A blog by runners. For runners.

Three ways to improve your training


If you’re not following a specific training plan (or even if you are), increasing weekly mileage or changing up pace can seem difficult. It’s tempting to jog the same routes day after day, and that’s exactly how I got stuck in a rut of running mostly flat 4-milers for the last six months. Just as variety is the spice of life, it — too — can mean great things for your exercise routine, especially if it has become routine in the truest meaning of the word.

Running longer distances at least once a week can help develop those slow-twitch muscles and build cardiovascular endurance. Whether or not you want to run a marathon, a long run can see you to faster race times at any distance, simply by getting your body used to more time on your feet. What’s considered long is rather subjective depending on your fitness level and years running, but a good rule of thumb is anything longer than an hour once a week.

Of course, once you get the hang of this weekly staple, there are different types of long runs you can incorporate into your training to gain even more fitness benefits. And if you’re already deep in a training plan, try your best not to skip these key workouts. They’re on the schedule for a reason, and you get what you put in on race day — we all know that much is true!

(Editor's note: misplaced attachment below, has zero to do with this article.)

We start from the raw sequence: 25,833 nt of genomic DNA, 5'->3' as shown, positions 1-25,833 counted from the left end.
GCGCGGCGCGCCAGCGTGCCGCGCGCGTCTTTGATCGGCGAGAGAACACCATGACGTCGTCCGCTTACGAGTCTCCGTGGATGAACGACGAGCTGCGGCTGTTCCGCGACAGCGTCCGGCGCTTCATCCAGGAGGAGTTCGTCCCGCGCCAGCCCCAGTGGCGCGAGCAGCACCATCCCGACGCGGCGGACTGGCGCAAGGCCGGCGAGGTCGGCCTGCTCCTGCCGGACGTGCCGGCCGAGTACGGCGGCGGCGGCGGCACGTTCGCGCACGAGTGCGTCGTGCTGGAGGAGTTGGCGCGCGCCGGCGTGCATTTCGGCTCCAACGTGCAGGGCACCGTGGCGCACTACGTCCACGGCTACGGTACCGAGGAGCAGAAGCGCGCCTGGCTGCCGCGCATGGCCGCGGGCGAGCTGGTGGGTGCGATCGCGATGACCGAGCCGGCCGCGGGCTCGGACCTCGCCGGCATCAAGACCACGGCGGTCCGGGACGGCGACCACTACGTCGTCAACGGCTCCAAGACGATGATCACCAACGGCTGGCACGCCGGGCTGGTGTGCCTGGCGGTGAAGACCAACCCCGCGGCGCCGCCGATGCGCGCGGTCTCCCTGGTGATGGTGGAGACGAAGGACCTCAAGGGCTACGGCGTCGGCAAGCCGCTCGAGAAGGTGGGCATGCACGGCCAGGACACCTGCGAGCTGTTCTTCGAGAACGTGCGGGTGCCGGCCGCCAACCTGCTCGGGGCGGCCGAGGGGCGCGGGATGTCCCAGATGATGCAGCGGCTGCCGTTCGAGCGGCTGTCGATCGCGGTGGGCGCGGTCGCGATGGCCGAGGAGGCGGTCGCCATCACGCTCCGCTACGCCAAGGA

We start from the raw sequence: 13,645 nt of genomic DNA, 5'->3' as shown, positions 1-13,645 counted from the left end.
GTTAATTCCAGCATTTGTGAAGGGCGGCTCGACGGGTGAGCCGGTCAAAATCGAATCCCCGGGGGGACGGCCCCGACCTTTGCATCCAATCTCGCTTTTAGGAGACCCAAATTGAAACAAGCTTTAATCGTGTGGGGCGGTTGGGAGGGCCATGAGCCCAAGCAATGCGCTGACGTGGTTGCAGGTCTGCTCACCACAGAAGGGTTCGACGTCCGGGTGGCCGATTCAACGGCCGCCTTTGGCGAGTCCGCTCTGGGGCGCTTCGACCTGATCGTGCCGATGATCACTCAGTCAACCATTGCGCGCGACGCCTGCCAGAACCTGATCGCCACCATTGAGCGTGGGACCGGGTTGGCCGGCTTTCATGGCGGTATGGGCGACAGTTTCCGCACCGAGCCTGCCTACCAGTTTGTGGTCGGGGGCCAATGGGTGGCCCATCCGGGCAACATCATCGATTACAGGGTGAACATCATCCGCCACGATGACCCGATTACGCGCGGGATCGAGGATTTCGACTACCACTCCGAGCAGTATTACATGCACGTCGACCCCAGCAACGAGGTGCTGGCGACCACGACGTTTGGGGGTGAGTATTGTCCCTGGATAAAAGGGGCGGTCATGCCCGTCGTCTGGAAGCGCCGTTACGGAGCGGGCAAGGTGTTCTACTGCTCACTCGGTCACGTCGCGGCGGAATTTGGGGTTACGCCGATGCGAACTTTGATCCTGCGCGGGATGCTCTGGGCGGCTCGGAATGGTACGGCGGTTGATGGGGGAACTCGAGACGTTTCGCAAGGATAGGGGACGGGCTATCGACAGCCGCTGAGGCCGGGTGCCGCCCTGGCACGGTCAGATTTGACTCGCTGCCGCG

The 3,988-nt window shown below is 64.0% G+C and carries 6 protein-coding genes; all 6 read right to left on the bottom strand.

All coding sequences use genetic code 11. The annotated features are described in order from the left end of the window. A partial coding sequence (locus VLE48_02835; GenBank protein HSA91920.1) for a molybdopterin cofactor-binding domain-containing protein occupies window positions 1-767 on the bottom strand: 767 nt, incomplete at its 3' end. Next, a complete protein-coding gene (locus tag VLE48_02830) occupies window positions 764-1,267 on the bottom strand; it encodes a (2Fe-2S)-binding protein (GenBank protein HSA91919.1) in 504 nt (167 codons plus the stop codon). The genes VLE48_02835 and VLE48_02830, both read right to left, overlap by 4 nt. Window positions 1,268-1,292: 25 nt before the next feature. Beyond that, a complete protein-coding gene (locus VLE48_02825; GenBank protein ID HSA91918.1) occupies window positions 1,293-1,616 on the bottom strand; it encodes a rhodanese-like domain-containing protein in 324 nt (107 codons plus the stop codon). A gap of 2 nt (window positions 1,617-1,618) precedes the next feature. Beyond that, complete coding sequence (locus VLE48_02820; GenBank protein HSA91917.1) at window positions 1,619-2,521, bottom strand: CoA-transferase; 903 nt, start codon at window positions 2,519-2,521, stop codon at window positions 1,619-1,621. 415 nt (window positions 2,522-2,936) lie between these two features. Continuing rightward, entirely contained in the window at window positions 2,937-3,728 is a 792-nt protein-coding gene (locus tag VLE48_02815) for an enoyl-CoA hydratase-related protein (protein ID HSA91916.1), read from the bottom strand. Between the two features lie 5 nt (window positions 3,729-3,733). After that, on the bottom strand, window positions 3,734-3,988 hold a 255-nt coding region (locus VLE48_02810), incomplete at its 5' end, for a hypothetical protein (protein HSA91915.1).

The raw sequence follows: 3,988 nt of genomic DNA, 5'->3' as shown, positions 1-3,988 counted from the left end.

Varying pace — whether by fartleks, track repeats, or tempo workouts — is, at least for me, one of the more difficult changes I’ve made to my routine. I love feeling confident and strong and full of energy at the end of a run. And the best way to do that is just run easy day in and day out. However, sticking inside the comfort zone means little if any improvement, which may be OK for some runners looking simply to get in activity. But running fast can mean more weight loss, personal records, and a stronger heart.

And the vast majority, we are our own biggest competitors. Seeing at least some seconds fall off those mile times from year to year is motivation to keep at it. If switching up speeds is hard for you, consider trying some 20-minute workouts or even signing up for a shorter, faster race. My new 10K goal has me experimenting with different types of speedwork, which was just the jolt I needed.

Switching up terrain can build strength both mentally and physically. Better yet, it may be as simple as heading up that hill you’ve always avoided in your neighborhood. I am certainly guilty of favoring flat, fast routes. But how many races have a huge hill smack in the middle of them? Even if you’re not racing, how awesome would it be to conquer your own Everest on a weekly basis?

If you live in a flat area, you can always make fake hills on the treadmill or even do repeats of bridges with a high grade. If you live in a hilly area, I imagine you’re a seasoned pro — and good for you! There is certainly an art to running inclines, and it’s worth developing your inner Hillcasso.

If you still find yourself stuck in a rut, try these 6 ways of busting out of it. If all else fails, it might be time to just take a break. And that’s OK, too.

Written by  Ashley Marcin.